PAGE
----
As I discussed two weeks ago, Venus and Earth are remarkably similar in terms of their size and composition. Both probably started out with large oceans of water. While Earth continues to maintain a global temperature that supports a vital stable water cycle, the surface of Venus is bone dry with temperatures near 800oF.
Unlike on Venus, Earth’s plate tectonics still operate and therefore perform the important function of removing greenhouse gases from Earth’s atmosphere. Without plate tectonics, a dense life-suffocating carbon dioxide atmosphere would surround Earth.
Research presented at the 211th meeting of the American Astronomical Society (AAS) puts tight constraints on how large a planet must be to sustain long-standing plate tectonics. Essentially, all rocky planets larger than twice the size of Earth will experience plate tectonics. However, as a consequence of thinner tectonic plates and greater geological stresses these “super-Earths” would experience more vigorous plate tectonics.
Furthermore, the research illuminates two limits for habitable, tectonically active planets. First, any planet larger than ten times Earth’s mass will attract a dense hydrogen and helium atmosphere, like the gas giants in our solar system. Consequently these planets cannot be habitable. On the other end of the spectrum, Earth is barely large enough to sustain plate tectonics. Earth’s large, liquid water oceans and abundant interior water both lubricate tectonic movements and give Earth’s interior the necessary characteristics to support tectonic activity. Thus, for any planet closer to Earth’s mass, the planet must exhibit the facilitating properties of water.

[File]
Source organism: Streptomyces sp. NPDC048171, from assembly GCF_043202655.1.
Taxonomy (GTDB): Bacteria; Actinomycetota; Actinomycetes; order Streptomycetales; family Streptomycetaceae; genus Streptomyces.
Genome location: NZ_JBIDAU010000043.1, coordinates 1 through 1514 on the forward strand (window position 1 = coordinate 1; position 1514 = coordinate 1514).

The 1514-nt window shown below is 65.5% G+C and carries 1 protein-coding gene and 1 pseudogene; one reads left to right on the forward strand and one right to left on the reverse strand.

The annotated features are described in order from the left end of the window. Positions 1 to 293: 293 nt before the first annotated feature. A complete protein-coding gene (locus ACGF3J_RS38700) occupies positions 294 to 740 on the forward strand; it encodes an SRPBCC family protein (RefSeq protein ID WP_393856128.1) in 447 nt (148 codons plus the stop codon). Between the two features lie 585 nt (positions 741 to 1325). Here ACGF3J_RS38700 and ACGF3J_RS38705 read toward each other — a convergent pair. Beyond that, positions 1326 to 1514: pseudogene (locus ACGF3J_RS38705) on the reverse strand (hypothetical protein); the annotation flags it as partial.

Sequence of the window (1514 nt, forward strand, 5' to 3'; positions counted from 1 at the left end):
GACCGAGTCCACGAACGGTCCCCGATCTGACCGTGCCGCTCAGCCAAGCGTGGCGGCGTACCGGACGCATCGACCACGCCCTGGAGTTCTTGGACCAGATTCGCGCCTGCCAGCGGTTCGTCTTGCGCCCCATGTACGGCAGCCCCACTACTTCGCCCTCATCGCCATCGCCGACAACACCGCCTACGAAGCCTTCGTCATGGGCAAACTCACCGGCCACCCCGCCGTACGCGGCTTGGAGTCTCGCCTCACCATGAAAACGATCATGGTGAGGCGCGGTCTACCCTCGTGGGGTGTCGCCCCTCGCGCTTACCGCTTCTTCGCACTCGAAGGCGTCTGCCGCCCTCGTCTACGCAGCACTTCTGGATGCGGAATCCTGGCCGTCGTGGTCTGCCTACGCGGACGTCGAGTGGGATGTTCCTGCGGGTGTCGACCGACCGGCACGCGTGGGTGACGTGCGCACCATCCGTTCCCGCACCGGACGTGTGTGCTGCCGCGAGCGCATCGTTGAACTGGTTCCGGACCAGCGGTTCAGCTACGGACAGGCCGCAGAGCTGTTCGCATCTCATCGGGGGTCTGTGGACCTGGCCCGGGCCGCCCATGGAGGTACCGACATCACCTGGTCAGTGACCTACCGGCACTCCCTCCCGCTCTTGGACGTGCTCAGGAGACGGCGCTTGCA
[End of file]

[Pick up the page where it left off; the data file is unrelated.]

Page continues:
This research implies that scientists will discover more potentially habitable planets. However, the tectonic activity on these super-Earths will be far more destructive than on Earth. Thus, RTB’s creation model predicts that planets much larger than Earth will prove uninhabitable—or at least incapable of supporting human life.